Somehow this makes Jesus more human. More vulnerable. There is this idea that Jesus is some kind of superman – super healer. Mark paints a different picture. Jesus in relationship with the people around him and not fully in control. Last Sunday’s gospel, power went forth from him to heal an unknown woman. Today’s passage – he can do no deeds of power there. He was amazed at their unbelief. It seems they were not receptive. Mark is telling us that there must be openness for God to work through Jesus. Jesus is not an unconnected Messiah. God’s power working through Jesus needs an open heart – the good soil – to take root and bear fruit and it wasn’t happening that day in Nazareth. There needs to be a relationship for love to come – for healing love to enter. That’s what we saw last week.
Mark is also reminding us that familiarity isn’t always helpful because we miss things – we can get comfortable with who we think Jesus is and dismiss him. His hometown friends –we know this guy. The people you would expect to be receptive aren’t.
Mark – the great juxtaposer then tells another story. This one of action – the calling and sending of the twelve – sending them out two by two and gave them authority. “So they went out and proclaimed that all should repent. They cast out many demons and anointed with oil many who were sick and cured them”.
What do you see here? This picture has the message that the work of Jesus is to continue and that the purpose of the community of Jesus is to be called and sent. Calling involves action – sending. Calling is not just an experience – it has direction and focus. Every wake up call has a turning point. For the work we’re called to by God, there is the backing of the author. There will be refusal and office but there will also be those who welcome. He sent them out two by two.
There are such interesting pictures of Jesus in Mark –the author who is always putting scenes side by side and inviting us to think and see with new eyes. This is the author who juxtaposed the healing of the blind man in chapter 8 with Peter’s confession of faith. We’re to open our eyes to see who Jesus is.
So today – Jesus being available to give gifts for us to receive and Jesus sending out with courage and conviction. What vision of incarnation is being worked out here? Mark wants us to see Jesus as human – totally human – he suffered rejection. He wasn’t understood. He was envied. He was not welcomed. And he is also the one who sends out with confidence – con-with – fides – faith.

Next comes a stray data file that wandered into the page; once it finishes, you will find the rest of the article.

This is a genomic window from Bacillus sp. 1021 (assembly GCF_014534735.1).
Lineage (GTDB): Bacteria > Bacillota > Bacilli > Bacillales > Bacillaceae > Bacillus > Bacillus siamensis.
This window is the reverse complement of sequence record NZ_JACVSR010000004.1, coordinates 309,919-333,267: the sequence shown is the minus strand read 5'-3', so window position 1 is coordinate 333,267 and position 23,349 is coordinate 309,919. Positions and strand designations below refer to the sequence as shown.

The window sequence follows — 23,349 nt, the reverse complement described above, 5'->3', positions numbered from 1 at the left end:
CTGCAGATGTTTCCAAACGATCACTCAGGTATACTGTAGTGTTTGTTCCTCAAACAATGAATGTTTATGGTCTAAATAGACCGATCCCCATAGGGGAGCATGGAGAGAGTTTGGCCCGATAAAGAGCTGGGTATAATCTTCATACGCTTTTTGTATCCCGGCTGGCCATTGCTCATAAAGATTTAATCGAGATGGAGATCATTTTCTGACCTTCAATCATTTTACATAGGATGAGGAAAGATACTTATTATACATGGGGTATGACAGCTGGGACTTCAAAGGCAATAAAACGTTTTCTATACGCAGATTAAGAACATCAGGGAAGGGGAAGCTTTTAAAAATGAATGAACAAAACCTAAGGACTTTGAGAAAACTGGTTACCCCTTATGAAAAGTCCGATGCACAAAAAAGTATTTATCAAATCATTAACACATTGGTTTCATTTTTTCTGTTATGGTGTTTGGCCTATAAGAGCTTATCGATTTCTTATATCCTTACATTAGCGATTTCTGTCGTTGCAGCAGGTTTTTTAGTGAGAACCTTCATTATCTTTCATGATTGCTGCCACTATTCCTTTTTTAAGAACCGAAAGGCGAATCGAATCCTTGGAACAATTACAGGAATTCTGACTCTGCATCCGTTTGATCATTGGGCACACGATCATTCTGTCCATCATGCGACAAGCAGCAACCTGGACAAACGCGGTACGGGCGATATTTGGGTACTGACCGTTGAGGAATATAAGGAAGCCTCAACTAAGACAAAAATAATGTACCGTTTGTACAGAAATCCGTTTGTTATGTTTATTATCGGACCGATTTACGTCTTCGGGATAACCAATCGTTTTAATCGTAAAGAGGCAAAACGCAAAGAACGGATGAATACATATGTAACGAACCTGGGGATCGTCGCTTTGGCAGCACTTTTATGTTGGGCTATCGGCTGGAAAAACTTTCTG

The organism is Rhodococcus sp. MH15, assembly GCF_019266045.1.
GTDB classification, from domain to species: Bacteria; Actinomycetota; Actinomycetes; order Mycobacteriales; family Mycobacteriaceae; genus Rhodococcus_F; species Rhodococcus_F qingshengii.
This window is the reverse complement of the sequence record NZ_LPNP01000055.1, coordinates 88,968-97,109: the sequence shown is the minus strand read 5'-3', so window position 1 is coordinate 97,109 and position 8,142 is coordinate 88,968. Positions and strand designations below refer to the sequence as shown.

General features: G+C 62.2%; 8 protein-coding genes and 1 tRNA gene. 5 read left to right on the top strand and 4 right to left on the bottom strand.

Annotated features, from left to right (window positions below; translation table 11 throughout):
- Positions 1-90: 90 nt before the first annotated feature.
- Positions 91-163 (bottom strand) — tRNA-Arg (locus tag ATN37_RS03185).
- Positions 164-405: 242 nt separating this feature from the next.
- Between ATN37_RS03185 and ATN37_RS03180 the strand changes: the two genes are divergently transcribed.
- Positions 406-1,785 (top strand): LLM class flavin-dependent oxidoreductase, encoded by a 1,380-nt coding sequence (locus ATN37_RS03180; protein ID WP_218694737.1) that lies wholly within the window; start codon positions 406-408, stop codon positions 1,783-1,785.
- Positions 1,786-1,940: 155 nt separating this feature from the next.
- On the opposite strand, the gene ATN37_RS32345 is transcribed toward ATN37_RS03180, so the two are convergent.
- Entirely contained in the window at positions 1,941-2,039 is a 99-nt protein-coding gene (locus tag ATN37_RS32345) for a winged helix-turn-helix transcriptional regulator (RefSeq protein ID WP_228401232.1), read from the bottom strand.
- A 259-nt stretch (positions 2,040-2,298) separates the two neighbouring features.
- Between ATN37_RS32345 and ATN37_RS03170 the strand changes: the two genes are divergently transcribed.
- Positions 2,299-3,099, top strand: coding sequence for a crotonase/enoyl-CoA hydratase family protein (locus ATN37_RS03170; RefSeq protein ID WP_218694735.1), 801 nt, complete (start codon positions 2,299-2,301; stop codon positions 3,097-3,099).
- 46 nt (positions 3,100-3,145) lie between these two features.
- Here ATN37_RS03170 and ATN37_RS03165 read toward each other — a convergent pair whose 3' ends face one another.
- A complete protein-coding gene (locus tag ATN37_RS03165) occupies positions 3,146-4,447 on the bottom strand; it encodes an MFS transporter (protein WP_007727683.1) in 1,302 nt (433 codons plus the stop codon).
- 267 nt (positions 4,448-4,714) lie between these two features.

Sending – receiving. So what could this mean for this morning? What picture of Jesus do we need to hear as persons and as a community?
This morning Mark wants us to see Jesus as fully human – in his hometown – and as having the authority of God – as God’s Messiah.
I heard a story of a pastor who decided one Sunday morning to stand outside his church as people were coming in, holding a sign that simply said, “There but for the grace of God . . .” People were moved – that he would do this – and demonstrate his own humanity and God’s grace. At the end of the service, a woman came up to him, and told him how much this had affected her and asked what he was planning to do for the second service. He said he only thought of doing it for the first service. So she said, “Give me the sign” and then she stood outside the church holding up “there but for the grace of God . . .”
Mark wants us to know Jesus not as a someone familiar but as someone who invites us into relationship with him with all the mystery and challenges of getting to know someone in love.
And like any relationship there are layers and layers of all the things we are. And so often when we think about a relationship with God I wonder, are we really thinking of a relationship?
Because life is about deepening our learning about God’s love and furthering the action of God’s love. It’s about looking in and looking out. It’s about holding up a sign for the world to see that says, ‘there but for the grace of God . . .”
Because the call is to be open. We don’t know the future because it hasn’t happened yet. And Jesus as guest requires people as hosts who are open to what he might invite them to do as guests.
And Mark wants us to look at the whole picture and be open and see this person –human and divine – who receives and sends the love of God.
We are juxtaposed with God – side by side through Jesus to receive the love of God, side by side. Amen.